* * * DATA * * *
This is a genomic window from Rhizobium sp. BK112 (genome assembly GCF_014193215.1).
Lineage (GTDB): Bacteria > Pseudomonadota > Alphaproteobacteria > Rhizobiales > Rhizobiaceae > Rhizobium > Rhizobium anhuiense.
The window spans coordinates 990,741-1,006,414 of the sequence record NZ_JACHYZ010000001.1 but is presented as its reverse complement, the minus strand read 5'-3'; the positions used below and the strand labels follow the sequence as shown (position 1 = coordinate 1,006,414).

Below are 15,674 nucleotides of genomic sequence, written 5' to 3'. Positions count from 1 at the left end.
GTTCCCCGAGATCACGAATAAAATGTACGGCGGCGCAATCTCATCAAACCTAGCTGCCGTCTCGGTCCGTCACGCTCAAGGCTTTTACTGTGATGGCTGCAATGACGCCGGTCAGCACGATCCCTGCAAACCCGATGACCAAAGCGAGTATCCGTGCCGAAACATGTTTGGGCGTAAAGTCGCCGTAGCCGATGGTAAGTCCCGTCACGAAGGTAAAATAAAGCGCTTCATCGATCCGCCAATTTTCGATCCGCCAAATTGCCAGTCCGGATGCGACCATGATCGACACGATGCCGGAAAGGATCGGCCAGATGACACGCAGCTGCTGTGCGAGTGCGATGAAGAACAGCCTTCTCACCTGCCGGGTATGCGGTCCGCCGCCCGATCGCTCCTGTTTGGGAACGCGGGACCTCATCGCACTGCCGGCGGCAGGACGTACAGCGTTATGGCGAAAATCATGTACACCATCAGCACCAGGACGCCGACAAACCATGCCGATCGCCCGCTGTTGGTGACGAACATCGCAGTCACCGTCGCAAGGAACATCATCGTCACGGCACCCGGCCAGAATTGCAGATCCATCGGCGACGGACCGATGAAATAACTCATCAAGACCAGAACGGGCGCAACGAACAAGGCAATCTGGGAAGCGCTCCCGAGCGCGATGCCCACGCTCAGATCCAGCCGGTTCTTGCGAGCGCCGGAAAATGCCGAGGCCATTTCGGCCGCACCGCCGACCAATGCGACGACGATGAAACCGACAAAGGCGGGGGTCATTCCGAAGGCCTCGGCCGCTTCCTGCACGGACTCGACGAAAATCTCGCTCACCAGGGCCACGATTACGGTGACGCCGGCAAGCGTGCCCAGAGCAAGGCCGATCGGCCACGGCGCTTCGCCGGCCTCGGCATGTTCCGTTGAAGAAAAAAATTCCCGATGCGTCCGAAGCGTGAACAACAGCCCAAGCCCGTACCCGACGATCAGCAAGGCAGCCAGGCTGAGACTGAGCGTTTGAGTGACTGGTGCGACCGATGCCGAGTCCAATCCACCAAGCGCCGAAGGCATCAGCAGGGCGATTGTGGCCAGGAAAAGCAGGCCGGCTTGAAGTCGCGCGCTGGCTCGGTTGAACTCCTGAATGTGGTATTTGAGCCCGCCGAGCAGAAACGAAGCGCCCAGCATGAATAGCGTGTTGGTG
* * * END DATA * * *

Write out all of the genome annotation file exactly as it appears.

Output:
This is a genomic window from Rhizobium sp. BK112 (genome assembly GCF_014193215.1).
Lineage (GTDB): Bacteria > Pseudomonadota > Alphaproteobacteria > Rhizobiales > Rhizobiaceae > Rhizobium > Rhizobium anhuiense.
The window spans coordinates 990,741-1,006,414 of the sequence record NZ_JACHYZ010000001.1 but is presented as its reverse complement, the minus strand read 5'-3'; the positions used below and the strand labels follow the sequence as shown (position 1 = coordinate 1,006,414).

Below are 15,674 nucleotides of genomic sequence, written 5' to 3'. Positions count from 1 at the left end.
GTTCCCCGAGATCACGAATAAAATGTACGGCGGCGCAATCTCATCAAACCTAGCTGCCGTCTCGGTCCGTCACGCTCAAGGCTTTTACTGTGATGGCTGCAATGACGCCGGTCAGCACGATCCCTGCAAACCCGATGACCAAAGCGAGTATCCGTGCCGAAACATGTTTGGGCGTAAAGTCGCCGTAGCCGATGGTAAGTCCCGTCACGAAGGTAAAATAAAGCGCTTCATCGATCCGCCAATTTTCGATCCGCCAAATTGCCAGTCCGGATGCGACCATGATCGACACGATGCCGGAAAGGATCGGCCAGATGACACGCAGCTGCTGTGCGAGTGCGATGAAGAACAGCCTTCTCACCTGCCGGGTATGCGGTCCGCCGCCCGATCGCTCCTGTTTGGGAACGCGGGACCTCATCGCACTGCCGGCGGCAGGACGTACAGCGTTATGGCGAAAATCATGTACACCATCAGCACCAGGACGCCGACAAACCATGCCGATCGCCCGCTGTTGGTGACGAACATCGCAGTCACCGTCGCAAGGAACATCATCGTCACGGCACCCGGCCAGAATTGCAGATCCATCGGCGACGGACCGATGAAATAACTCATCAAGACCAGAACGGGCGCAACGAACAAGGCAATCTGGGAAGCGCTCCCGAGCGCGATGCCCACGCTCAGATCCAGCCGGTTCTTGCGAGCGCCGGAAAATGCCGAGGCCATTTCGGCCGCACCGCCGACCAATGCGACGACGATGAAACCGACAAAGGCGGGGGTCATTCCGAAGGCCTCGGCCGCTTCCTGCACGGACTCGACGAAAATCTCGCTCACCAGGGCCACGATTACGGTGACGCCGGCAAGCGTGCCCAGAGCAAGGCCGATCGGCCACGGCGCTTCGCCGGCCTCGGCATGTTCCGTTGAAGAAAAAAATTCCCGATGCGTCCGAAGCGTGAACAACAGCCCAAGCCCGTACCCGACGATCAGCAAGGCAGCCAGGCTGAGACTGAGCGTTTGAGTGACTGGTGCGACCGATGCCGAGTCCAATCCACCAAGCGCCGAAGGCATCAGCAGGGCGATTGTGGCCAGGAAAAGCAGGCCGGCTTGAAGTCGCGCGCTGGCTCGGTTGAACTCCTGAATGTGGTATTTGAGCCCGCCGAGCAGAAACGAAGCGCCCAGCATGAATAGCGTGTTGGTG